The Legend of Zelda: Symphony of the Goddesses is a concert tour featuring music from the Legend of Zelda video game series. The concert is performed with a live orchestra and choir, and the organizers use local musicians in each city.

The tour's official site describes itself thusly:

Designed to be a journey as epic and thrilling as the Legend itself, The Legend of Zelda: Symphony of the Goddesses presents the music of this celebrated franchise with all-new arrangements directly approved by franchise producer Eiji Aonuma and Nintendo composer and sound director Koji Kondo (Super Mario Bros., The Legend of Zelda).

Featuring a first in video game concert history, The Legend of Zelda: Symphony of the Goddesses has been arranged and programmed with classical sensibilities in mind, organizing the music of this beloved franchise into a complete, four-movement symphony, worthy of the Hero of Hyrule himself.

(When they say "four-movement symphony," they mean they've arranged the piece into four distinct parts. It doesn't follow the traditional classical-style formula of a sonata form movement, a slow movement, a dance movement in either minuet or scherzo and trio and a bombastic sonata form or rondo finale.)

The producers, who include composer Chad Seiter, arranger and conductor Susie Seiter and creative director Jeron Moore, have organized the concert into sections with the four-movement part serving as the crux of the performance. There have been two "seasons" of the concert (the second of which was delightfully subtitled "Second Quest"); the additional music varied in each "season," but the "symphony" remained the same.

Both concerts began with an overture, several interludes from games in the series and a prelude explaining the "goddesses" theme. The main suite was broken up by an intermission between the second and third movements. There was another interlude following the resumption of the suite after intermission, and several encores at the end of the concert.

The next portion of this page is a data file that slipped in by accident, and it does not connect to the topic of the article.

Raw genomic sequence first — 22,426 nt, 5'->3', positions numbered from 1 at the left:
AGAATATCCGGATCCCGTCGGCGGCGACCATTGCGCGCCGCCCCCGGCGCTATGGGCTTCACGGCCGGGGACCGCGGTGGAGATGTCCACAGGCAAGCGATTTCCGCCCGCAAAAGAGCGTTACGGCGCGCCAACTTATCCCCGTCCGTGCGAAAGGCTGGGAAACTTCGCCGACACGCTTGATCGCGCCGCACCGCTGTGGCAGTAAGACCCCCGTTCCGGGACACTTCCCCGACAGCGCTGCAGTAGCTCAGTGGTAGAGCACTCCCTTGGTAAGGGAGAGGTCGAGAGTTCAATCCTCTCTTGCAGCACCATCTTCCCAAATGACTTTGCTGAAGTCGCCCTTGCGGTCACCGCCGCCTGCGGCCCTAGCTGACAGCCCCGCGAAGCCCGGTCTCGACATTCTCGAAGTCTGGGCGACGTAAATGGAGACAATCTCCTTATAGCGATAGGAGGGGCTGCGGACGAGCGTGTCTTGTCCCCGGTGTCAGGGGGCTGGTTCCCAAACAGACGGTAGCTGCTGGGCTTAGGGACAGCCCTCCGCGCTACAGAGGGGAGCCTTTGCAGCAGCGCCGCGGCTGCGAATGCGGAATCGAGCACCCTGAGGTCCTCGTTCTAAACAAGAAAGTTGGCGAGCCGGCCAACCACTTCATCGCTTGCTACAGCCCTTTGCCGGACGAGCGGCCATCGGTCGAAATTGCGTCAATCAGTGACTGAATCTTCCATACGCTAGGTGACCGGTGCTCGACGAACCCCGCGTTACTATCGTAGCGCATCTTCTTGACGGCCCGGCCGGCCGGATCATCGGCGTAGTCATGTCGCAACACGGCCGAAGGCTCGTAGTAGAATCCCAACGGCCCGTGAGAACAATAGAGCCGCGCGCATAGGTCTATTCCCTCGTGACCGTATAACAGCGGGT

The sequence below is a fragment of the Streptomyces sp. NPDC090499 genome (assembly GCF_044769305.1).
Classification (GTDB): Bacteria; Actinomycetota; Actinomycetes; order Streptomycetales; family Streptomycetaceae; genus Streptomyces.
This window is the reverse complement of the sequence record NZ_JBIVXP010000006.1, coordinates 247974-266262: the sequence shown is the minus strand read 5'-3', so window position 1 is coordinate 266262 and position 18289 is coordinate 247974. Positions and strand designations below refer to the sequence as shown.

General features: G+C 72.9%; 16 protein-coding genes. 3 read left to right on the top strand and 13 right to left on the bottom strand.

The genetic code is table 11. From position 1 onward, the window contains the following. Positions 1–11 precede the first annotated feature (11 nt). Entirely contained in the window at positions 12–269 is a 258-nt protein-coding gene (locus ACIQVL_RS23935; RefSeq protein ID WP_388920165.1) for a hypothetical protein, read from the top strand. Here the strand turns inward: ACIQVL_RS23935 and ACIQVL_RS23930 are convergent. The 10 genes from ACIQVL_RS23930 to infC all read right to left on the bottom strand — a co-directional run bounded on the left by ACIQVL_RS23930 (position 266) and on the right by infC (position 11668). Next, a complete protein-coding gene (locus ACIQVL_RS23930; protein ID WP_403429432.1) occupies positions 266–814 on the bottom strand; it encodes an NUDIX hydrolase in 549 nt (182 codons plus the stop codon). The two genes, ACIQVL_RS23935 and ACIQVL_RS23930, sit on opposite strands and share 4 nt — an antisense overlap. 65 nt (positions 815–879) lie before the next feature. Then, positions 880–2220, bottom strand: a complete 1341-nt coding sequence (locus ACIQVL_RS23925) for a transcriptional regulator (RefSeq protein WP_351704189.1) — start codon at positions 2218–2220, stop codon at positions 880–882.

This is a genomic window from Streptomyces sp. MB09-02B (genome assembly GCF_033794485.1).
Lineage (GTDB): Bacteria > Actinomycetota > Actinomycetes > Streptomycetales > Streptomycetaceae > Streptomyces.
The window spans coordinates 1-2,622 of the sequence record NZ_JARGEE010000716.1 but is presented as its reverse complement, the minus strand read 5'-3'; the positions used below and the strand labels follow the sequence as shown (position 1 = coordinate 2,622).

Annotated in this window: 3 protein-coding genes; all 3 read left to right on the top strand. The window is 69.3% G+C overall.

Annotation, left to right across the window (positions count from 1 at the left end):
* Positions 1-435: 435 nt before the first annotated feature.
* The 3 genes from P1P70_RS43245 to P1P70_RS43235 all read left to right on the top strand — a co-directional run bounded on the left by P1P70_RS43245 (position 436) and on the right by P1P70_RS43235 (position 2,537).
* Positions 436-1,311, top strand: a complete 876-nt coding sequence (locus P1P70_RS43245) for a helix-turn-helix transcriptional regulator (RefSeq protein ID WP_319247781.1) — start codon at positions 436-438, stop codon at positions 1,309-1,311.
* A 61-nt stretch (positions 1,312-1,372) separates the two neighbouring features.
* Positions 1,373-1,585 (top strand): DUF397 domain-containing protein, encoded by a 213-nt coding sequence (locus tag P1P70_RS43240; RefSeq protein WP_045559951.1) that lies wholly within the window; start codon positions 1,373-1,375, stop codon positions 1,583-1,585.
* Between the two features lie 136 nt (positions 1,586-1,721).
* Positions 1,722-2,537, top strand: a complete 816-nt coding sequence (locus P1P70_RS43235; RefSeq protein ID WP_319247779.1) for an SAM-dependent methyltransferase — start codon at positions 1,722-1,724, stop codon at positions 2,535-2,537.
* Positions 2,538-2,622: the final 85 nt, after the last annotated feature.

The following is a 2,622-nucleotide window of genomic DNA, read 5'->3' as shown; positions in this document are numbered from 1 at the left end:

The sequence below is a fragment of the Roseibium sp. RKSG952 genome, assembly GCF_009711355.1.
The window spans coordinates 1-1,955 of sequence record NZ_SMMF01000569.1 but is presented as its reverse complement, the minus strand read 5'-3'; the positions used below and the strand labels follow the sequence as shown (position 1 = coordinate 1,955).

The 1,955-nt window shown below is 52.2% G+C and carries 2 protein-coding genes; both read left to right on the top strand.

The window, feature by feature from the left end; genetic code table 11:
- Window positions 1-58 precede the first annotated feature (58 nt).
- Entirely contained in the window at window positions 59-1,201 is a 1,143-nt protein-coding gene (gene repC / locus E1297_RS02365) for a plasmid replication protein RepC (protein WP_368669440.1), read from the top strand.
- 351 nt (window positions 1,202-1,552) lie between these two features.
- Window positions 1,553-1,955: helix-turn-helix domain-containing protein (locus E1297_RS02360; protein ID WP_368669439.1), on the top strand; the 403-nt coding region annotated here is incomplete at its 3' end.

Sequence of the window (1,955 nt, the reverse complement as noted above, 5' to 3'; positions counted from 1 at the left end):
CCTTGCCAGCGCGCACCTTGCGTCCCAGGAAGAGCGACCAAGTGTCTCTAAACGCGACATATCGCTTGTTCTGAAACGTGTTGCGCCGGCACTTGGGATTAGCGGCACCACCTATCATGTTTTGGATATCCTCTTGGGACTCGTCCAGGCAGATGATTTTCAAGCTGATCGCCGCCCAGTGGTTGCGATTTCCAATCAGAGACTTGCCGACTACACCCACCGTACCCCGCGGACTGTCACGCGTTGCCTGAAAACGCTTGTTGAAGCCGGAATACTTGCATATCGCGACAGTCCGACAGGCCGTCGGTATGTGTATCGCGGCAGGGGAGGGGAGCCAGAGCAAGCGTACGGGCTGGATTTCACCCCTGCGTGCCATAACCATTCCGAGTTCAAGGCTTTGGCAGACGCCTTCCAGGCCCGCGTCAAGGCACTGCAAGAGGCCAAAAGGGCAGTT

Each of the four "movements" covers a game from the Zelda canon: Ocarina of Time, The Wind Waker, Twilight Princess and A Link to the Past. Footage from each of the games was projected on a large screen on stage, synchronized with the music.

Review

So much fun. I went to both versions of the concert when the tour came to Toronto in 2012 and 2013. I have to give extra points to the first incarnation because I happened to prefer some of the interlude music a bit more — hearing a live choir sing the Temple of Time music is really something else. The second incarnation of the concert featured a brief suite from The Legend of Zelda: Link's Awakening, which I loved, but I'd talked up the Temple of Time music to my sister (who didn't come the first year) so much that it was a bit of a letdown when they didn't play it again.

Prior to the first show, I read that the final movement was going to be based on A Link to the Past and assumed it would end with the game's triumphant ending music, but no such luck. (The lovely end credits music, which also appears in that YouTube clip, did make an appearance.)

I go to a fair number of classical concerts; this was decidedly more relaxed. There was even cosplay, which was fun.

I realize I just said that it was slightly disappointing when some of the same music didn't resurface the second year, but I also feel that it might have been cool to hear another four-part suite with music from four other games. There are a lot of Zelda games, and it would be cool to see more of them have their symphonic day.

To see whether the tour is coming to your area, go here.

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